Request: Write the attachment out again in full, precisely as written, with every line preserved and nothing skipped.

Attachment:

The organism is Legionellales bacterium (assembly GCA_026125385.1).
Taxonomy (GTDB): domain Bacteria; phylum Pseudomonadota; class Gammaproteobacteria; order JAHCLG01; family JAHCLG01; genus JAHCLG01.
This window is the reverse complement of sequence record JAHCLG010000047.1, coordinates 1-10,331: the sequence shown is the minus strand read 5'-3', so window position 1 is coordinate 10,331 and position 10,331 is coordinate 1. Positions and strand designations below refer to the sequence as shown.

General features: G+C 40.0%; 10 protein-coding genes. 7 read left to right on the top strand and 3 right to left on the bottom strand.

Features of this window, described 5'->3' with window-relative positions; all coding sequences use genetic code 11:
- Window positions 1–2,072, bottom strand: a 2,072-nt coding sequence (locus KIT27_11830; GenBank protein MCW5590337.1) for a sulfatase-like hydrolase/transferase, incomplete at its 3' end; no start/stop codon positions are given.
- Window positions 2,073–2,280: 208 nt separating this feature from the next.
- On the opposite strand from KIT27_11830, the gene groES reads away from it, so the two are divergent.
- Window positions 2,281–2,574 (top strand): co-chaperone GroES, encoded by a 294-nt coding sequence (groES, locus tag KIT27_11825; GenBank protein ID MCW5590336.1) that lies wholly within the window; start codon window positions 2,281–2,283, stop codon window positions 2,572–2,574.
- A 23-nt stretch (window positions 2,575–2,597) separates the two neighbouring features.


The organism is Legionellales bacterium (assembly GCA_026125385.1).
Taxonomy (GTDB): domain Bacteria; phylum Pseudomonadota; class Gammaproteobacteria; order JAHCLG01; family JAHCLG01; genus JAHCLG01.
This window is the reverse complement of sequence record JAHCLG010000047.1, coordinates 1-10,331: the sequence shown is the minus strand read 5'-3', so window position 1 is coordinate 10,331 and position 10,331 is coordinate 1. Positions and strand designations below refer to the sequence as shown.

General features: G+C 40.0%; 10 protein-coding genes. 7 read left to right on the top strand and 3 right to left on the bottom strand.

Features of this window, described 5'->3' with window-relative positions; all coding sequences use genetic code 11:
- Window positions 1–2,072, bottom strand: a 2,072-nt coding sequence (locus KIT27_11830; GenBank protein MCW5590337.1) for a sulfatase-like hydrolase/transferase, incomplete at its 3' end; no start/stop codon positions are given.
- Window positions 2,073–2,280: 208 nt separating this feature from the next.
- On the opposite strand from KIT27_11830, the gene groES reads away from it, so the two are divergent.
- Window positions 2,281–2,574 (top strand): co-chaperone GroES, encoded by a 294-nt coding sequence (groES, locus tag KIT27_11825; GenBank protein ID MCW5590336.1) that lies wholly within the window; start codon window positions 2,281–2,283, stop codon window positions 2,572–2,574.
- A 23-nt stretch (window positions 2,575–2,597) separates the two neighbouring features.